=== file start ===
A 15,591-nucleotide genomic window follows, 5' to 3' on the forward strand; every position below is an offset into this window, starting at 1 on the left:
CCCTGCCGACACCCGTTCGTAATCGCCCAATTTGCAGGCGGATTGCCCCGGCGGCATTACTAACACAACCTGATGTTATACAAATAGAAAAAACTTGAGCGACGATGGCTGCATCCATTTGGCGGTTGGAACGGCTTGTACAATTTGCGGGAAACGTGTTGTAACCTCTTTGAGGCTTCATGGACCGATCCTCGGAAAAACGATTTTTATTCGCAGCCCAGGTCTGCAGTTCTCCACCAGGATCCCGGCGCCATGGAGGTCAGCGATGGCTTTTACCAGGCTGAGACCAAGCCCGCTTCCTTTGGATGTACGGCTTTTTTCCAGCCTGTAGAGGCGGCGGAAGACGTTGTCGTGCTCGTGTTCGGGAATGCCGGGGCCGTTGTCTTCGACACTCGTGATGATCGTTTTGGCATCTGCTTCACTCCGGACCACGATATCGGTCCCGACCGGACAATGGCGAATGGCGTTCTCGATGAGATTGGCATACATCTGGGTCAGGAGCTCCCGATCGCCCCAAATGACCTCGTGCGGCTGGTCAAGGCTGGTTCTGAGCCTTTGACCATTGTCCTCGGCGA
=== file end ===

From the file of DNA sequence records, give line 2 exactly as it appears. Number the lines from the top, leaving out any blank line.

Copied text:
CCCTGCCGACACCCGTTCGTAATCGCCCAATTTGCAGGCGGATTGCCCCGGCGGCATTACTAACACAACCTGATGTTATACAAATAGAAAAAACTTGAGCGACGATGGCTGCATCCATTTGGCGGTTGGAACGGCTTGTACAATTTGCGGGAAACGTGTTGTAACCTCTTTGAGGCTTCATGGACCGATCCTCGGAAAAACGATTTTTATTCGCAGCCCAGGTCTGCAGTTCTCCACCAGGATCCCGGCGCCATGGAGGTCAGCGATGGCTTTTACCAGGCTGAGACCAAGCCCGCTTCCTTTGGATGTACGGCTTTTTTCCAGCCTGTAGAGGCGGCGGAAGACGTTGTCGTGCTCGTGTTCGGGAATGCCGGGGCCGTTGTCTTCGACACTCGTGATGATCGTTTTGGCATCTGCTTCACTCCGGACCACGATATCGGTCCCGACCGGACAATGGCGAATGGCGTTCTCGATGAGATTGGCATACATCTGGGTCAGGAGCTCCCGATCGCCCCAAATGACCTCGTGCGGCTGGTCAAGGCTGGTTCTGAGCCTTTGACCATTGTCCTCGGCGA